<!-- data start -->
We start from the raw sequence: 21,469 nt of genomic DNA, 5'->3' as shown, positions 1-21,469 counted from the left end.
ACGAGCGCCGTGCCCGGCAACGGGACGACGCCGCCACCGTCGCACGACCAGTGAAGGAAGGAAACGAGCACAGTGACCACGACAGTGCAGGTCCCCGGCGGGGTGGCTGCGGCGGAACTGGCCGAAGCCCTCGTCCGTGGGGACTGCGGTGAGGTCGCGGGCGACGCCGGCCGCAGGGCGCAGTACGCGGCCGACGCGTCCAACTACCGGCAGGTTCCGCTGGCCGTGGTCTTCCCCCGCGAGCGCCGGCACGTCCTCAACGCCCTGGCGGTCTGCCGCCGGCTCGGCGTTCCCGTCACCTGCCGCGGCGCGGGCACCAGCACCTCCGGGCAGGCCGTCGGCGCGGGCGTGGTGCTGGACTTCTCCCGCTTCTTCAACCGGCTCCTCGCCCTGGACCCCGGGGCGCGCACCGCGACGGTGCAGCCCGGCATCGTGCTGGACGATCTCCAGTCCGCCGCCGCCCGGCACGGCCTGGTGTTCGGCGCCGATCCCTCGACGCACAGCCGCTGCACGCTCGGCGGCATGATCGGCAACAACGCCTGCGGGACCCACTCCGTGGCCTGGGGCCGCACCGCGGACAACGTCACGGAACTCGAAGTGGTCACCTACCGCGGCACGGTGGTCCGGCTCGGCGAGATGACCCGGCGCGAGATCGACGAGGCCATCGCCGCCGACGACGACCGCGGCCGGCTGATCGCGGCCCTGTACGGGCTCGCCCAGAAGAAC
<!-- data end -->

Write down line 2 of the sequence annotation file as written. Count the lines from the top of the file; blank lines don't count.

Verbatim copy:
ACGAGCGCCGTGCCCGGCAACGGGACGACGCCGCCACCGTCGCACGACCAGTGAAGGAAGGAAACGAGCACAGTGACCACGACAGTGCAGGTCCCCGGCGGGGTGGCTGCGGCGGAACTGGCCGAAGCCCTCGTCCGTGGGGACTGCGGTGAGGTCGCGGGCGACGCCGGCCGCAGGGCGCAGTACGCGGCCGACGCGTCCAACTACCGGCAGGTTCCGCTGGCCGTGGTCTTCCCCCGCGAGCGCCGGCACGTCCTCAACGCCCTGGCGGTCTGCCGCCGGCTCGGCGTTCCCGTCACCTGCCGCGGCGCGGGCACCAGCACCTCCGGGCAGGCCGTCGGCGCGGGCGTGGTGCTGGACTTCTCCCGCTTCTTCAACCGGCTCCTCGCCCTGGACCCCGGGGCGCGCACCGCGACGGTGCAGCCCGGCATCGTGCTGGACGATCTCCAGTCCGCCGCCGCCCGGCACGGCCTGGTGTTCGGCGCCGATCCCTCGACGCACAGCCGCTGCACGCTCGGCGGCATGATCGGCAACAACGCCTGCGGGACCCACTCCGTGGCCTGGGGCCGCACCGCGGACAACGTCACGGAACTCGAAGTGGTCACCTACCGCGGCACGGTGGTCCGGCTCGGCGAGATGACCCGGCGCGAGATCGACGAGGCCATCGCCGCCGACGACGACCGCGGCCGGCTGATCGCGGCCCTGTACGGGCTCGCCCAGAAGAAC